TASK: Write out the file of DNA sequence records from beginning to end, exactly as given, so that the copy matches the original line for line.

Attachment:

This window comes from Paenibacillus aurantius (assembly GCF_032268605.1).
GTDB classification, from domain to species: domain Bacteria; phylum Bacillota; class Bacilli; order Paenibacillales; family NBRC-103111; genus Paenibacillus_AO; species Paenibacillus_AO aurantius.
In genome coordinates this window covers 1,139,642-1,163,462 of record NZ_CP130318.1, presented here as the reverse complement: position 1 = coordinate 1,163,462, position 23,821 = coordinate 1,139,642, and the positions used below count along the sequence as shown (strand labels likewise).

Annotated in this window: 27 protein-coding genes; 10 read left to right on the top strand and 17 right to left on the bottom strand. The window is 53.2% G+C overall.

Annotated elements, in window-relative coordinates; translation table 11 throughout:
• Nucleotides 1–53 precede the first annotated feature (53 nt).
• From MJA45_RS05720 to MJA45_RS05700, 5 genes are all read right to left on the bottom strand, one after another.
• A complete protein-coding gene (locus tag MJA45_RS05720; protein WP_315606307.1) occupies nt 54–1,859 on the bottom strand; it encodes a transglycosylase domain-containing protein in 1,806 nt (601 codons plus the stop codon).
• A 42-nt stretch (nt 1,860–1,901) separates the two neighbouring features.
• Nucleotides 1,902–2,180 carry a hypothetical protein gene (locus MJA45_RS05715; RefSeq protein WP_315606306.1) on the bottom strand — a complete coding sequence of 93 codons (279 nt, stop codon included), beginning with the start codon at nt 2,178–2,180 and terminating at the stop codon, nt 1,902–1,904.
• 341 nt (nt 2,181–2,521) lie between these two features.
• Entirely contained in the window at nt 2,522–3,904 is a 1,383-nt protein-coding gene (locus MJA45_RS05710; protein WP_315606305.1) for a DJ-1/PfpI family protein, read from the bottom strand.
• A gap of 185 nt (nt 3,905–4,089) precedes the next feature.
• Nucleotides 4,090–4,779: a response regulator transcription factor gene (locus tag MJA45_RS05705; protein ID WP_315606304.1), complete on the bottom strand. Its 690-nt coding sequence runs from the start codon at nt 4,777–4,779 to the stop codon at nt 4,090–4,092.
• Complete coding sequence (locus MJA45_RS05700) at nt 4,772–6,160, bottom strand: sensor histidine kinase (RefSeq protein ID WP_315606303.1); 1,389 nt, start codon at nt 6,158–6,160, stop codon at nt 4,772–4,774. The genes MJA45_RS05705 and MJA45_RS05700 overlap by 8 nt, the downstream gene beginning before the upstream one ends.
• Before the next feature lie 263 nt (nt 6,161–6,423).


This window comes from Paenibacillus aurantius (assembly GCF_032268605.1).
GTDB classification, from domain to species: domain Bacteria; phylum Bacillota; class Bacilli; order Paenibacillales; family NBRC-103111; genus Paenibacillus_AO; species Paenibacillus_AO aurantius.
In genome coordinates this window covers 1,139,642-1,163,462 of record NZ_CP130318.1, presented here as the reverse complement: position 1 = coordinate 1,163,462, position 23,821 = coordinate 1,139,642, and the positions used below count along the sequence as shown (strand labels likewise).

Annotated in this window: 27 protein-coding genes; 10 read left to right on the top strand and 17 right to left on the bottom strand. The window is 53.2% G+C overall.

Annotated elements, in window-relative coordinates; translation table 11 throughout:
• Nucleotides 1–53 precede the first annotated feature (53 nt).
• From MJA45_RS05720 to MJA45_RS05700, 5 genes are all read right to left on the bottom strand, one after another.
• A complete protein-coding gene (locus tag MJA45_RS05720; protein WP_315606307.1) occupies nt 54–1,859 on the bottom strand; it encodes a transglycosylase domain-containing protein in 1,806 nt (601 codons plus the stop codon).
• A 42-nt stretch (nt 1,860–1,901) separates the two neighbouring features.
• Nucleotides 1,902–2,180 carry a hypothetical protein gene (locus MJA45_RS05715; RefSeq protein WP_315606306.1) on the bottom strand — a complete coding sequence of 93 codons (279 nt, stop codon included), beginning with the start codon at nt 2,178–2,180 and terminating at the stop codon, nt 1,902–1,904.
• 341 nt (nt 2,181–2,521) lie between these two features.
• Entirely contained in the window at nt 2,522–3,904 is a 1,383-nt protein-coding gene (locus MJA45_RS05710; protein WP_315606305.1) for a DJ-1/PfpI family protein, read from the bottom strand.
• A gap of 185 nt (nt 3,905–4,089) precedes the next feature.
• Nucleotides 4,090–4,779: a response regulator transcription factor gene (locus tag MJA45_RS05705; protein ID WP_315606304.1), complete on the bottom strand. Its 690-nt coding sequence runs from the start codon at nt 4,777–4,779 to the stop codon at nt 4,090–4,092.
• Complete coding sequence (locus MJA45_RS05700) at nt 4,772–6,160, bottom strand: sensor histidine kinase (RefSeq protein ID WP_315606303.1); 1,389 nt, start codon at nt 6,158–6,160, stop codon at nt 4,772–4,774. The genes MJA45_RS05705 and MJA45_RS05700 overlap by 8 nt, the downstream gene beginning before the upstream one ends.
• Before the next feature lie 263 nt (nt 6,161–6,423).